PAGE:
Orson Welles’s Last Movie, a book by Josh Karp, and a film started in 1970 set to be released this year… The Other Side of the Wind


“This is like finding the Land of Oz or some lost tomb,” said Josh Karp, the author of a book about the movie to be published next year by St. Martin’s Press. “This film is art imitating life and life imitating art. It’s become so mythical because of what happened with all the failures to finish it and the players involved.”

Royal Road, which has produced several foreign independent movies, spent five years chasing after the rights. It had to negotiate a détente among the rights holders: Welles’s longtime companion and collaborator, Oja Kodar; his daughter and sole heir, Beatrice Welles; and an Iranian-French production company, L’Astrophore.

During the last 15 years of his life, Welles, who died in 1985, worked obsessively on the film, which chronicles a temperamental film director — much like him — who is battling with the Hollywood establishment to finish an iconoclastic work. The supporting cast included Susan Strasberg, Lilli Palmer, Dennis Hopper and Peter Bogdanovich, who basically played himself, a young up-and-coming director.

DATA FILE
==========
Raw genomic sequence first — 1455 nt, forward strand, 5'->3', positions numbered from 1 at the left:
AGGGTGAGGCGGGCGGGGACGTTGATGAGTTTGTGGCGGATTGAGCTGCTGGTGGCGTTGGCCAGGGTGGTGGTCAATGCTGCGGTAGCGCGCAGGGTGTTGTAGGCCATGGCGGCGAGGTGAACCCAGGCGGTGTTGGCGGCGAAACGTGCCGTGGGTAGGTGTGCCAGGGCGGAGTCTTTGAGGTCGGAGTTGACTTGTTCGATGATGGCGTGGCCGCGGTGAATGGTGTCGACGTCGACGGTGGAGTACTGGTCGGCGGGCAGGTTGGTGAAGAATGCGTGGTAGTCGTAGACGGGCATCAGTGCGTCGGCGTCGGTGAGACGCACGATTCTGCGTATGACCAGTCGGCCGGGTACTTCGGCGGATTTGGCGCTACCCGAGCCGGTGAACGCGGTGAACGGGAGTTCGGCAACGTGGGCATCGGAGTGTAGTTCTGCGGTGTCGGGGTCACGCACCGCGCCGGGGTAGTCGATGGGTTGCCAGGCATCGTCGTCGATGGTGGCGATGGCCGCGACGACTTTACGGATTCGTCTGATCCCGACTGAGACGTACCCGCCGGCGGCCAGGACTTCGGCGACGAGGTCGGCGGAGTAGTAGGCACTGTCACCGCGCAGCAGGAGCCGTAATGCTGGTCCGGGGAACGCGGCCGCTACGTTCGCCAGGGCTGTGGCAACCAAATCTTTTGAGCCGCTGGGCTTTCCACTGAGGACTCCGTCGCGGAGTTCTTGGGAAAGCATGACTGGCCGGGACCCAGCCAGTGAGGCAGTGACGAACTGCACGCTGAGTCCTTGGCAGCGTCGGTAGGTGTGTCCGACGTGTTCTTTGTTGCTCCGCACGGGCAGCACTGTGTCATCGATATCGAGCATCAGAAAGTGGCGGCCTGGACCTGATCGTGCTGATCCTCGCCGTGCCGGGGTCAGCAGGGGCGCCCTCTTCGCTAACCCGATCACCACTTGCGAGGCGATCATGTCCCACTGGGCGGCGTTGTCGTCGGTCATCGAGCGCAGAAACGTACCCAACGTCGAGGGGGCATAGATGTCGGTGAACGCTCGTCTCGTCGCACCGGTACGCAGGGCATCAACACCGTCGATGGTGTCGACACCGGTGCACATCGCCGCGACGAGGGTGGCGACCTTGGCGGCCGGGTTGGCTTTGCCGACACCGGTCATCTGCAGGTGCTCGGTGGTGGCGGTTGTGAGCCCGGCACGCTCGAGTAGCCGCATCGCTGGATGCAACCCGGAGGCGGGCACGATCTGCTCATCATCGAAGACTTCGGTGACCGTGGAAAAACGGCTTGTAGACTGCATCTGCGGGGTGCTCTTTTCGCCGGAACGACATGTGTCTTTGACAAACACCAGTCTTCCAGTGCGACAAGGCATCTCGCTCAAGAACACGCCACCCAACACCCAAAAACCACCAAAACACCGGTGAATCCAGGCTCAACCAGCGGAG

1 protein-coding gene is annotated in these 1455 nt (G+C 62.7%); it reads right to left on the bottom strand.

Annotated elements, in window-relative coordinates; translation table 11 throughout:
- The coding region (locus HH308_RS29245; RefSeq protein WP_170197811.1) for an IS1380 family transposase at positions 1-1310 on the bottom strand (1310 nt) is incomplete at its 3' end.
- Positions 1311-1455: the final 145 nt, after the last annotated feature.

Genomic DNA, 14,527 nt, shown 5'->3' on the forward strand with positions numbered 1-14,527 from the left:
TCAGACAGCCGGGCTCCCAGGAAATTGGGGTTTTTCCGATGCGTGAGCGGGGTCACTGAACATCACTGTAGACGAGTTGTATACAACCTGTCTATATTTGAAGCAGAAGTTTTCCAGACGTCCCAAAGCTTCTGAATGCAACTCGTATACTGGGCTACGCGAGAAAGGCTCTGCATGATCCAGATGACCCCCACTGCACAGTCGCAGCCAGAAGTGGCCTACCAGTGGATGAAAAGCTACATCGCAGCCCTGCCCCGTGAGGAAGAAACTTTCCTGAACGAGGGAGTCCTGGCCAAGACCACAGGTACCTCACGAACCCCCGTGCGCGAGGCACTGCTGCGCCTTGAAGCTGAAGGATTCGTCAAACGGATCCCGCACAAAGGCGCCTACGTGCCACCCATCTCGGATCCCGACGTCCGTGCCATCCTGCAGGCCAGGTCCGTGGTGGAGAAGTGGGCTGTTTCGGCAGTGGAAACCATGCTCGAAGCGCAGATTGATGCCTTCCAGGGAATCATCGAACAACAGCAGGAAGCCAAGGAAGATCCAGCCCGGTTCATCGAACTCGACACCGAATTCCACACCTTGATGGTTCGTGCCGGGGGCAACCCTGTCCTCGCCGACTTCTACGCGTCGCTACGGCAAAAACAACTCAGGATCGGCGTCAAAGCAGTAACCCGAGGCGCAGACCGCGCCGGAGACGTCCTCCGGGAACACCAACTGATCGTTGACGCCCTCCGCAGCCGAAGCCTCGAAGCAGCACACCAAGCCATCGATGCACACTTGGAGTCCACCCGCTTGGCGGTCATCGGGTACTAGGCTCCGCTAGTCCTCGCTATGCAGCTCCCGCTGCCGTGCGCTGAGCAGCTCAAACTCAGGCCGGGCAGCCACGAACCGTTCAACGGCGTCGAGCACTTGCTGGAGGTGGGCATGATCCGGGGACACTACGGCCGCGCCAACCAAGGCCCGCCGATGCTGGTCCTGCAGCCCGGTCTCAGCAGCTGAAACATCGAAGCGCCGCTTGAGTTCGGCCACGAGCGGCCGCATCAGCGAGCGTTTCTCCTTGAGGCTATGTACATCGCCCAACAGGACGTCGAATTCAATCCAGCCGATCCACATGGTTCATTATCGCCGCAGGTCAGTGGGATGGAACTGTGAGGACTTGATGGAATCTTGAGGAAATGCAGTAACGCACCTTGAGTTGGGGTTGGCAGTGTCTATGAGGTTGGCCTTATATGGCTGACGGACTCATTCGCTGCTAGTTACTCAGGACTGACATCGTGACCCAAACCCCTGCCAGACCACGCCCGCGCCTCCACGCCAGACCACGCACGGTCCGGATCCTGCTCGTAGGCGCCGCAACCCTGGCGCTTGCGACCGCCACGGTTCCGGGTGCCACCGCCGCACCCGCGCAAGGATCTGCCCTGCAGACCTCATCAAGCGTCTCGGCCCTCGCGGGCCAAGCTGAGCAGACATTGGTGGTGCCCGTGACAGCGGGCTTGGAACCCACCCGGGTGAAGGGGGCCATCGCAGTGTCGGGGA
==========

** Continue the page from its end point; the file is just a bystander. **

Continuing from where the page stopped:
via Orson Welles’s Last Film May Finally Be Released – NYTimes.com.


Journalist Josh Karp retells this wild story in the supremely entertaining Orson Welles’s Last Movie: The Making of The Other Side of the Wind, an early contender for this year’s best book about Hollywood…

Add an array of great stories (some more familiar than others, but all told with gusto), including the first meeting between Hemingway and Welles in 1937, when they insulted each other, fought and then collapsed in laughter at the idiocy of their macho bravado, sealing a friendship that lasted until Hemingway’s suicide in 1961…

The author has a way with words, likening Welles on set to the Wizard of Oz, “both real and fake at the same time.” But there’s substance here, too: Karp smartly puts Welles’ lost project in the context of its time, casting a sideways glance at the pivotal era of great young American auteurs that was the 1970s…

via Orson Welles’s Last Movie: Book Review – Hollywood Reporter.

Click on any of the excerpts to pre-order the book, it will be released April 21st.

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